Heart failure is a condition in which the cardiac muscle is weakened and has difficulty in providing an adequate cardiac output to meet the daily demand; leading to a variety of debilitating symptoms such as shortness of breath, fatigability and chest discomfort. It can arise from any number of different causes, but the end result is the same. Now recent research published in the European Heart Journal suggest that having a drink each day might just help lower a middle-aged person’s risk for developing such a condition.
The study was performed by researchers at Harvard Medical School. In this study one drink was defined as equaling 14 grams of alcohol; this is about the amount one would find in a small glass of wine, a half-pint of beer, or just less than a shot of whiskey or vodka. The researchers then tracked drinking patterns and heart failure rates for 14,629 men and women between the ages of 45–64 over the next 25 years.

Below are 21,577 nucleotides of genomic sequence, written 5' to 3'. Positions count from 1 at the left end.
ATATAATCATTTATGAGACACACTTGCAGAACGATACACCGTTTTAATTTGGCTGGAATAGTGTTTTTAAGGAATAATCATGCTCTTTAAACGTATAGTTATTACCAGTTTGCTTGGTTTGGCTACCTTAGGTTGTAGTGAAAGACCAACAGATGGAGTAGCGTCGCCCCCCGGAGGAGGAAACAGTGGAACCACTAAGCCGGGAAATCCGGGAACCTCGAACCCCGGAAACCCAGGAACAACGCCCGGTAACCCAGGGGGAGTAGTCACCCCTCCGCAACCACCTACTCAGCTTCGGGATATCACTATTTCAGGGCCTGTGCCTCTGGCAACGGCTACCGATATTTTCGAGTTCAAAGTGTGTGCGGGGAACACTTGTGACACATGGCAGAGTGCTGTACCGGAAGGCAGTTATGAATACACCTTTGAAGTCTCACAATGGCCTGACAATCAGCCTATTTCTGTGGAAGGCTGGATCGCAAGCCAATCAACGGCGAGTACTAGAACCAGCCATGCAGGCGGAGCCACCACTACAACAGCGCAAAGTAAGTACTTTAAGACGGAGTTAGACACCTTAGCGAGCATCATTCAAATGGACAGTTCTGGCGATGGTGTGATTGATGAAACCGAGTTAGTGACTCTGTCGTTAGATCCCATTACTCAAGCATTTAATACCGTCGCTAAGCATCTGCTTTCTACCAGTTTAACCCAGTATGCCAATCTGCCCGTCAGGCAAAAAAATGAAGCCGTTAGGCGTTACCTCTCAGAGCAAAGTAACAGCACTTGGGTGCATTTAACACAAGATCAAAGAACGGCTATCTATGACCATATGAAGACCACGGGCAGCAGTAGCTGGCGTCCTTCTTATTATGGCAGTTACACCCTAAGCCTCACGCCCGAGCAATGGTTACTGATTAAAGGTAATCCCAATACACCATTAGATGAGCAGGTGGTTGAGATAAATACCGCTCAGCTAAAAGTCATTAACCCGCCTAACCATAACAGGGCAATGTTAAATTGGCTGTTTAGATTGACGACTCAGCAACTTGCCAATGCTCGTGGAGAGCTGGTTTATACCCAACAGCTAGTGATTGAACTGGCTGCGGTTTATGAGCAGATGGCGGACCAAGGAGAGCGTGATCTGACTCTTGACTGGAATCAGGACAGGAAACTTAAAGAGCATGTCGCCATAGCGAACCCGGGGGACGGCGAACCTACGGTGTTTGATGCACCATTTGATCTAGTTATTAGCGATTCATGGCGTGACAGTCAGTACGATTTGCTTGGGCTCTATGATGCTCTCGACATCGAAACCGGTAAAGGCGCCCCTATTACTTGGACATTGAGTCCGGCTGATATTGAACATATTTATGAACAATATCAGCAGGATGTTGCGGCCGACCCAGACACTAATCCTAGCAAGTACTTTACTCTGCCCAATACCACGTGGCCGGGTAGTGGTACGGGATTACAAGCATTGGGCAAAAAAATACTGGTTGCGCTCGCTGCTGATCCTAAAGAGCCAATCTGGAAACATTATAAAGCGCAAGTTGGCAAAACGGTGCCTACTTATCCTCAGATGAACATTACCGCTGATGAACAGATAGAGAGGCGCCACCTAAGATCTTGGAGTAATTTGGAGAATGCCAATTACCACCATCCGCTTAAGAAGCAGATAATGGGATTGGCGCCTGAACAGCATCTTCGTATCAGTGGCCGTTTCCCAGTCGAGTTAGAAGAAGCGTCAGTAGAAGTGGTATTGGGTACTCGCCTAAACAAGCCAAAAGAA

The key to health is in moderation. Those who consumed up to seven drinks per week had the lowest risk for developing heart failure compared to both heavy drinkers and abstainers. These findings suggest that men in their 40s, 50s, and 60s who drink as much as seven comparably sized glasses of wine, beer, and/or spirits per week will see their risk for heart failure drop by 20%; for women the benefit was slightly less at about 16%.